And snow packs are becoming increasingly unpredictable. But researchers have actually proposed that something like the Nabataeans’ covered reservoirs, which dramatically reduced evaporation, could help preserve water in dugouts. The Gunditjmara people in southeastern Australia also have hydraulic engineering structures that are thousands of years old.

The difference is, they weren’t really out to manage the water, but something in it: Eels. Using local volcanic rock, the Gunditjmara people built a vast aquaculture system at a site known as the Budj Bim Cultural Landscape to manage short-finned eels, which they caught in woven grass baskets, cured, and traded with neighbors. One eel trap on Lake Condah was carbon dated to about 6,600 years old, with modifications added as recently as 500 years ago, which suggests that the trap was used continuously that whole time.

The Budj Bim aquaculture system is made of hundreds of yards of channels dug into the ground and dams built out of basalt blocks. These direct the flow of water to catch eels in baskets and ponds as they swim downstream. Computer models of the channels and ponds showed that the Budj Bim aquaculture system could hold eels at different stages of growth, and gave the eels a protected area in which to grow.

Today, Budj Bim is still managed by the Gunditjmara Aboriginal Cooperative. Sections of it are still being uncovered, like a 25-meter-long channel revealed by bush fires in 2020. And Budj Bim has a lot to offer to scientists studying Australia’s eels and wetland ecology.

An eel can live up to 50 years old, and will spend most of its life in freshwater until one day, it migrates out into the ocean to reproduce. These trips can be incredibly long, and they can even have overland segments. But what sparks that migration, and how the eels traverse the rivers to the ocean, remains a topic of ongoing research.

Scientists are working with the Gunditjmara to track eels’ paths through Budj Bim and out to sea. Because the aquaculture system was built with an understanding of eel migration and the changing water levels throughout the year, researchers can observe it for clues about eel biology. The more scientists understand about eels, the better we can protect them in the face of climate change, commercial fishing, and other threats to their wetland habitats.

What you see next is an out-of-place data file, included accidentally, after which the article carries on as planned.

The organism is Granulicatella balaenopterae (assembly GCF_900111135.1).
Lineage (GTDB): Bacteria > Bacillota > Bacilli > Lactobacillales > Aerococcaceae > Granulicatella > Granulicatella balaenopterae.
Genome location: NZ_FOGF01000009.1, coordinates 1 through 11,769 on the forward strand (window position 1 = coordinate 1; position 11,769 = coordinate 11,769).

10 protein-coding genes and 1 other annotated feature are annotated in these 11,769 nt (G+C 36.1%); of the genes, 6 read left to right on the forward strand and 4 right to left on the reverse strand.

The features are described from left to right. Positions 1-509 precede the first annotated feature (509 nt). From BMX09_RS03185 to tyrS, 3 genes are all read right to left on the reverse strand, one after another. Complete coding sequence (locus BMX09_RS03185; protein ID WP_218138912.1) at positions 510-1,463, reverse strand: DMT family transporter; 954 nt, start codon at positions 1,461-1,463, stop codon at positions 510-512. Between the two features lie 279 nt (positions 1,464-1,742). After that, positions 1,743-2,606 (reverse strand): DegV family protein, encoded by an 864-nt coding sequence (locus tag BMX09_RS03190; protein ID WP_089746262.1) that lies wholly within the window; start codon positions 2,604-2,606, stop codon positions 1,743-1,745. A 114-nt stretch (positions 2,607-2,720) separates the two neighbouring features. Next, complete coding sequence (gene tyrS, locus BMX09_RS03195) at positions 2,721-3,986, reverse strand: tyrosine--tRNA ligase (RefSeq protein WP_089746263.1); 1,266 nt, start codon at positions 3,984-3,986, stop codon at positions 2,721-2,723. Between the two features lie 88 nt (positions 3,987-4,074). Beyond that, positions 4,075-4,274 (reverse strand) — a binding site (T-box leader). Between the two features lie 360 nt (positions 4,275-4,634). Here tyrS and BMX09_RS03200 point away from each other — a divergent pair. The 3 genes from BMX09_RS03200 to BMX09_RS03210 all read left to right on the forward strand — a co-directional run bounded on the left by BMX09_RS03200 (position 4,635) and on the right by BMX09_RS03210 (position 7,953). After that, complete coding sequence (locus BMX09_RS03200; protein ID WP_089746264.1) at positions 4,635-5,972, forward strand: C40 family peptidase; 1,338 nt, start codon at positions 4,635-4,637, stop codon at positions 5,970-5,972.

Persian cities in 400 BCE took hydro-engineering to another level: they irrigated fresh water into their cities, and used architecture and wind to cool their homes and even make and store ice. Water in this arid environment came from alluvial aquifers, which are shallow sources of groundwater at the heads of valleys. And using an underground aqueduct called a qanat, which was invented about 3,000 years ago, engineers could direct that water to their cities.

Instead of using pipes, they dug tunnels large enough for a person to walk through, with several vertical shafts to let in fresh air. Rather like the Nabataeans, they had to find the right angle to keep the water flowing, and they also had to avoid these underground tunnels eroding away. Many qanats in Iran are still in use today for tasks like irrigating crops.

But the water also had a couple of other, unexpected uses: air conditioning and ice-making. Both very valuable in a desert, and ancient Persia engineered solutions without refrigerants or electricity. Many buildings had tall, chimney-like structures called bâdgir, or wind-catchers.

They would catch and redirect the prevailing winds to the basement, where the air would be cooled by a pool of water brought in by the qanat. Then, because there was constantly air coming in through the bâdgir, it would fill up the building from the bottom and push hot air out the top. Qanat also brought water to Persia’s ice houses, called yakhchals.

Yakhchals have three main parts: a long, rectangular pool for water; a wall as long as the pool, to provide shade; and a round building with a conical roof, to store ice. To make ice, people began by filling the pool with a shallow layer of water and allowing it to freeze overnight in winter. Then the ice was broken up into pieces and covered with water again, which was allowed to freeze overnight.

This process was repeated for eight days or until the ice was about two meters thick, and at that point it would be cut into blocks and stored in the building. Layers of ice would be separated with layers of straw and wood for insulation and to keep them from sticking together. By one estimate, a yakhchal would only lose about one fifth of its ice to melting over the course of nine months.

The same architects who performed that analysis also found that if they could build a new yakhchal with modern insulation materials like polyurethane foam, their yakhchal would only lose 6% of its ice to melt over nine months. These methods of climate control and ice-making that don’t use electricity could be sustainable alternatives to fossil-fuel intensive air conditioning around the world. A wind-catcher at the visitor center of Utah’s Zion National Park uses this passive cooling strategy to keep the building up to 16 degrees Celsius lower than the outdoor temperature, and bâdgir are still widely used in Iran.

While not all of these strategies directly inspired modern engineers, many of them are still in use today. Humans have been humans for a long time, and humans are pretty smart! It just goes to show that this ancient engineering know-how can directly help us today, to build a greener, smarter world.